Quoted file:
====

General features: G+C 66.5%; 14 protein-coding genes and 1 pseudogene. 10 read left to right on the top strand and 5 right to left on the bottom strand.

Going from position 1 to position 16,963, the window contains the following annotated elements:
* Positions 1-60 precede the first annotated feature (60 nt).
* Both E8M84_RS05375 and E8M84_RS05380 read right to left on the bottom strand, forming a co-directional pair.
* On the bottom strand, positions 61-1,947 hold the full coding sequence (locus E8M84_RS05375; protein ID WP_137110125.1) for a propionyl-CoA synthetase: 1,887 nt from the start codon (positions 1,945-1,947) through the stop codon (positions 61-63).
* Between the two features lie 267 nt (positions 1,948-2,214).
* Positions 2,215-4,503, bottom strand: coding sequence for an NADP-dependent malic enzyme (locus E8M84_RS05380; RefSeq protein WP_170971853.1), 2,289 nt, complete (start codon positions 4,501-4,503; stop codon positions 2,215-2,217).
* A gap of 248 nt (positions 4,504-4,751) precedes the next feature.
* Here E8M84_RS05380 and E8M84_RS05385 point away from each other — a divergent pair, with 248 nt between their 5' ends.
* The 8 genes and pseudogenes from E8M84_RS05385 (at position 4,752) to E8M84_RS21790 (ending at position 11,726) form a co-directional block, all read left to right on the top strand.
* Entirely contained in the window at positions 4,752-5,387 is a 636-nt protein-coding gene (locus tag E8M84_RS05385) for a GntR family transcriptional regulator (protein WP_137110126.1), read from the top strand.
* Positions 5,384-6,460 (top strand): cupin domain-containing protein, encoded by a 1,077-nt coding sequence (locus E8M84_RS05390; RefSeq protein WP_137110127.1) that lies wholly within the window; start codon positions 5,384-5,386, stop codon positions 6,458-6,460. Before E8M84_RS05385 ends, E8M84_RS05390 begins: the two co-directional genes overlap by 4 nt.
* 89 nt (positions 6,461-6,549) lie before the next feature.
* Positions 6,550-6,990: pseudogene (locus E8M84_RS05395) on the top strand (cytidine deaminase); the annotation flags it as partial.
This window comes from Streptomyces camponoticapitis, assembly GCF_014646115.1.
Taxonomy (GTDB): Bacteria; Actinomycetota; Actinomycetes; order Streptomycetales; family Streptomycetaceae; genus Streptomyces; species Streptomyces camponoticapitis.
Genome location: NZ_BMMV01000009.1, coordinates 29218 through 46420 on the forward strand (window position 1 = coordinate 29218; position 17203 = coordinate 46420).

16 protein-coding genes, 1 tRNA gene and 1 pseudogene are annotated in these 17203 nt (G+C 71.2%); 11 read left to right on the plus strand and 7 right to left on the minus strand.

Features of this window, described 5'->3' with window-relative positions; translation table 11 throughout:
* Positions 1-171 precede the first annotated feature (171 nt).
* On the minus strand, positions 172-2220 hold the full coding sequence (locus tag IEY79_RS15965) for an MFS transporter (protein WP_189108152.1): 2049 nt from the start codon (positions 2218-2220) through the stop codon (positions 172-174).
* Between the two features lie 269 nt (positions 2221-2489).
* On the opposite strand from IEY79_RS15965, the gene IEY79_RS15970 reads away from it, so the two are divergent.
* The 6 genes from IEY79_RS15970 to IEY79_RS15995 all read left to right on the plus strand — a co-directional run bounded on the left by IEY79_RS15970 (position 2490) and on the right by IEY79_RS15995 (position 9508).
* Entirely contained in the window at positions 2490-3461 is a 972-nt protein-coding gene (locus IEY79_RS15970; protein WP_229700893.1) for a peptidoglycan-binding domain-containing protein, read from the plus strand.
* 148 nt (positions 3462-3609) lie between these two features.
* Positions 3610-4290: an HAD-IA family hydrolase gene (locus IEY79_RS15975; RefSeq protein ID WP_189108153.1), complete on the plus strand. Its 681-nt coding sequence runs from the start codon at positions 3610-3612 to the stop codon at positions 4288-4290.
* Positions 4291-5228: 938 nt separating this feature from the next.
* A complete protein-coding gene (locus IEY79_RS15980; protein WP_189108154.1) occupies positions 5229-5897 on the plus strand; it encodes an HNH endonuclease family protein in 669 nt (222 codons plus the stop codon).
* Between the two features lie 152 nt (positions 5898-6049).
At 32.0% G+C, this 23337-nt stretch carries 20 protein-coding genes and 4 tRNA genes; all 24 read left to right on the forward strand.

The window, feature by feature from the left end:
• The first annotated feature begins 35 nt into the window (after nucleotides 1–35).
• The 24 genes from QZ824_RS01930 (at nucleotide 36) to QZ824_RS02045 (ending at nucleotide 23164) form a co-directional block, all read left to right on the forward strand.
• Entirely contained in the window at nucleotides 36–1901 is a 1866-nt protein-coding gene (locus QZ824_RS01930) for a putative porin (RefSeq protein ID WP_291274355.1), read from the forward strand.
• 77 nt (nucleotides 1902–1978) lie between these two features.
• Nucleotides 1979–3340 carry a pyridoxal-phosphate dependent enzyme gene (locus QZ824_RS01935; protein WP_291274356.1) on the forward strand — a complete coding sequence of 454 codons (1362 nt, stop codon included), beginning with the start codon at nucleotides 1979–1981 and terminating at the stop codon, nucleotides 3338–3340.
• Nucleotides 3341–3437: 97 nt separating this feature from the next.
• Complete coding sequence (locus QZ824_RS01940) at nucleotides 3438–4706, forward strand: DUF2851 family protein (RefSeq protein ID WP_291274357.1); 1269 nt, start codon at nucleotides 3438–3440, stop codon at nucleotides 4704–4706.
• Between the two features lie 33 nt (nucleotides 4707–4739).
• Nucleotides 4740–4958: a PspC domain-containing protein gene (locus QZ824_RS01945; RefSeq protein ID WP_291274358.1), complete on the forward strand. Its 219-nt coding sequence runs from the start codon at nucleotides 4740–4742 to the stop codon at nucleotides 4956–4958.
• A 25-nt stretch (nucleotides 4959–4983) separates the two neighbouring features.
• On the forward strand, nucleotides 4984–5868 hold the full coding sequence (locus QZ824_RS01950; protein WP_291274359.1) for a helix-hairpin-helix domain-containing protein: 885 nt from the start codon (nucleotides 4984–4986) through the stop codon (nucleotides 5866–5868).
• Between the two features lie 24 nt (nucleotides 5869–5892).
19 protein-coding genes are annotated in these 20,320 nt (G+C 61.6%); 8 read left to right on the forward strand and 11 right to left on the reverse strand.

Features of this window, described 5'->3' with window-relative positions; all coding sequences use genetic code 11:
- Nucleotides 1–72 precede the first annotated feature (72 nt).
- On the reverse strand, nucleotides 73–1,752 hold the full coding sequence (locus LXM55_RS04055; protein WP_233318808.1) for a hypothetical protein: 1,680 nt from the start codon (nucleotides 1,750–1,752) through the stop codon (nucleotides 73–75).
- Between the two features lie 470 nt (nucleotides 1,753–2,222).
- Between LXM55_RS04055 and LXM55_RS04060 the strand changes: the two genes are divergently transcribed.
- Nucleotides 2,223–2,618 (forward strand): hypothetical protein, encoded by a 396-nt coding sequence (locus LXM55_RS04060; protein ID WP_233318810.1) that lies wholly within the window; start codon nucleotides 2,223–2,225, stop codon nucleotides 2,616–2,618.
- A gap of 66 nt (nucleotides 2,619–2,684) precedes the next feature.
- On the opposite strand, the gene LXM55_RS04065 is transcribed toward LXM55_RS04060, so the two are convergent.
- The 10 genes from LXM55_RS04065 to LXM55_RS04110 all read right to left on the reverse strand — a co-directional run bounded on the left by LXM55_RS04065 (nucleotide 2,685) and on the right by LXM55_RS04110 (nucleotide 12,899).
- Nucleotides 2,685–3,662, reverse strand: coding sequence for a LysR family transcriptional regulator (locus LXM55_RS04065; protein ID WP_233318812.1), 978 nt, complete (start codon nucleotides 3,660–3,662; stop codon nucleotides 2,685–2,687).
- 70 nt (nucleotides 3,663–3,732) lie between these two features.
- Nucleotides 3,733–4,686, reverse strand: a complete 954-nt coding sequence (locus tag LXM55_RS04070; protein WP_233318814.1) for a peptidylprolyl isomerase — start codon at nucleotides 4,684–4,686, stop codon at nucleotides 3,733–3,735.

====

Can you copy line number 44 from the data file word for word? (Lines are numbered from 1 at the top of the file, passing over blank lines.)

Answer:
• Between the two features lie 24 nt (nucleotides 5869–5892).